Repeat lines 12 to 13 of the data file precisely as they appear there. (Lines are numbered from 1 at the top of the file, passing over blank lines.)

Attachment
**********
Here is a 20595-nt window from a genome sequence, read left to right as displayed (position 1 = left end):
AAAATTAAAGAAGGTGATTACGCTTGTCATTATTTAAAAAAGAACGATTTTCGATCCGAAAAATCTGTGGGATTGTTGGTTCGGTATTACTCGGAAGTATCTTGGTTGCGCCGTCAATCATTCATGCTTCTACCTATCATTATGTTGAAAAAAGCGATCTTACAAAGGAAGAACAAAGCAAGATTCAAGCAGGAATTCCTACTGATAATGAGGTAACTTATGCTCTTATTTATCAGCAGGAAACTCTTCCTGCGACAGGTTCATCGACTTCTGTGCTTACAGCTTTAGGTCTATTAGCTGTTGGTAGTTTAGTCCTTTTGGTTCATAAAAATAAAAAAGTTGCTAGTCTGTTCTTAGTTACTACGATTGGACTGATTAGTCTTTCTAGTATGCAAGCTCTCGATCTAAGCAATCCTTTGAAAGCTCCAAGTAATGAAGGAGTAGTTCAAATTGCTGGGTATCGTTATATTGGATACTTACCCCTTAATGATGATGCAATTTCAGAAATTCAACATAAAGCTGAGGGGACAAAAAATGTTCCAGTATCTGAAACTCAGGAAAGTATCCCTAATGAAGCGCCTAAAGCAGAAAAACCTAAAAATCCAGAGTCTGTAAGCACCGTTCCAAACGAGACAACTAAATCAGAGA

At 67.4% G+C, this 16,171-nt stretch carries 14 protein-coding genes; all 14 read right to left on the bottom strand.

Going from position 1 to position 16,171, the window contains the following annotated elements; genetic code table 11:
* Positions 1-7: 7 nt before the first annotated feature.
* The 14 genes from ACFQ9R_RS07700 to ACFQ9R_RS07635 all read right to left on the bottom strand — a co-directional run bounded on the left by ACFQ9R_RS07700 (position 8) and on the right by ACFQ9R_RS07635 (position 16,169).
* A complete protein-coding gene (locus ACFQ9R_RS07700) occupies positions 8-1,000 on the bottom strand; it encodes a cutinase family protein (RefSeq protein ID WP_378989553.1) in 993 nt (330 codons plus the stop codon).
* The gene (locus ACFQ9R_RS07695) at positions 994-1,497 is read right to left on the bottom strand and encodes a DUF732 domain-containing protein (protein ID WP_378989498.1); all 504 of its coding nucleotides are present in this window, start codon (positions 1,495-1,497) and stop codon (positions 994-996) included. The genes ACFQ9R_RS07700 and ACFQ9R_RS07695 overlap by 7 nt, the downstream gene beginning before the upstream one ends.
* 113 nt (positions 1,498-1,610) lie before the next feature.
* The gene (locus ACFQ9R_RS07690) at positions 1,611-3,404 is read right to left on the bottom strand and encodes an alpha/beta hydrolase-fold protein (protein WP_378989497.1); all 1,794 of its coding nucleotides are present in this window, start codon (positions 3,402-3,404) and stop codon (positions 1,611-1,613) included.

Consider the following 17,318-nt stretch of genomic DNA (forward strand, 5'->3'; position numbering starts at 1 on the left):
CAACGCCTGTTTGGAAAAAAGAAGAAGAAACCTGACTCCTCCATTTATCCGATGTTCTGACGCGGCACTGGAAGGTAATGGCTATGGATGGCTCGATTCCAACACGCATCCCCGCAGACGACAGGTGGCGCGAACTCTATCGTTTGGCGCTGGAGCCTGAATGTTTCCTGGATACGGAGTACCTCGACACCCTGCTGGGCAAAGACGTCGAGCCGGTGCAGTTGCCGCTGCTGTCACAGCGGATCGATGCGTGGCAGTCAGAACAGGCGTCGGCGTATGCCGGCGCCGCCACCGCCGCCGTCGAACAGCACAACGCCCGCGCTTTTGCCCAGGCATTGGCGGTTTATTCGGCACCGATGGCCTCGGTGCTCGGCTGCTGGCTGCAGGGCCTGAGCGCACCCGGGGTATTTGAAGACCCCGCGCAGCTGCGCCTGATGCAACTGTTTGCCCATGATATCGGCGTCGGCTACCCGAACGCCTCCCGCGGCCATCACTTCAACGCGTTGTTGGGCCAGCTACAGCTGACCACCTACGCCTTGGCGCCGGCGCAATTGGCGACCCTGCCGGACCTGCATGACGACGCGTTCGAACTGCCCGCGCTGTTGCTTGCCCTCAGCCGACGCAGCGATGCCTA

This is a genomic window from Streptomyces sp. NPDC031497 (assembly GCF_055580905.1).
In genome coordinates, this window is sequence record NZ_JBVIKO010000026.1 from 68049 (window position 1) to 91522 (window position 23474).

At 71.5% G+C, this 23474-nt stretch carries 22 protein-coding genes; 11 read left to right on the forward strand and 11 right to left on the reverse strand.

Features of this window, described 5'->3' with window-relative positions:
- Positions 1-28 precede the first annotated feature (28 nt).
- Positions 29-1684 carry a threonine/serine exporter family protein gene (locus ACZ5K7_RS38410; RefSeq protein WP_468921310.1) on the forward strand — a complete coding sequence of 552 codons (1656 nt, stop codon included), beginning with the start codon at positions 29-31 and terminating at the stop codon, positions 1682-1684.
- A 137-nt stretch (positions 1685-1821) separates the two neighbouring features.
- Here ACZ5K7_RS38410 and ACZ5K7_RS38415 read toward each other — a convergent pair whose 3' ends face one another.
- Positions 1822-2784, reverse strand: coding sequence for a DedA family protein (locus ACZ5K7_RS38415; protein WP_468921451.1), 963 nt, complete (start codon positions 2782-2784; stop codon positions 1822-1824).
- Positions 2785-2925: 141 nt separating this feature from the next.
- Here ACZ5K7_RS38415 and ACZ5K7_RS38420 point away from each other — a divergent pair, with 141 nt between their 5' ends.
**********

CAACGCCTGTTTGGAAAAAAGAAGAAGAAACCTGACTCCTCCATTTATCCGATGTTCTGACGCGGCACTGGAAGGTAATGGCTATGGATGGCTCGATTCCAACACGCATCCCCGCAGACGACAGGTGGCGCGAACTCTATCGTTTGGCGCTGGAGCCTGAATGTTTCCTGGATACGGAGTACCTCGACACCCTGCTGGGCAAAGACGTCGAGCCGGTGCAGTTGCCGCTGCTGTCACAGCGGATCGATGCGTGGCAGTCAGAACAGGCGTCGGCGTATGCCGGCGCCGCCACCGCCGCCGTCGAACAGCACAACGCCCGCGCTTTTGCCCAGGCATTGGCGGTTTATTCGGCACCGATGGCCTCGGTGCTCGGCTGCTGGCTGCAGGGCCTGAGCGCACCCGGGGTATTTGAAGACCCCGCGCAGCTGCGCCTGATGCAACTGTTTGCCCATGATATCGGCGTCGGCTACCCGAACGCCTCCCGCGGCCATCACTTCAACGCGTTGTTGGGCCAGCTACAGCTGACCACCTACGCCTTGGCGCCGGCGCAATTGGCGACCCTGCCGGACCTGCATGACGACGCGTTCGAACTGCCCGCGCTGTTGCTTGCCCTCAGCCGACGCAGCGATGCCTA

This is a genomic window from Streptomyces sp. NPDC031497 (assembly GCF_055580905.1).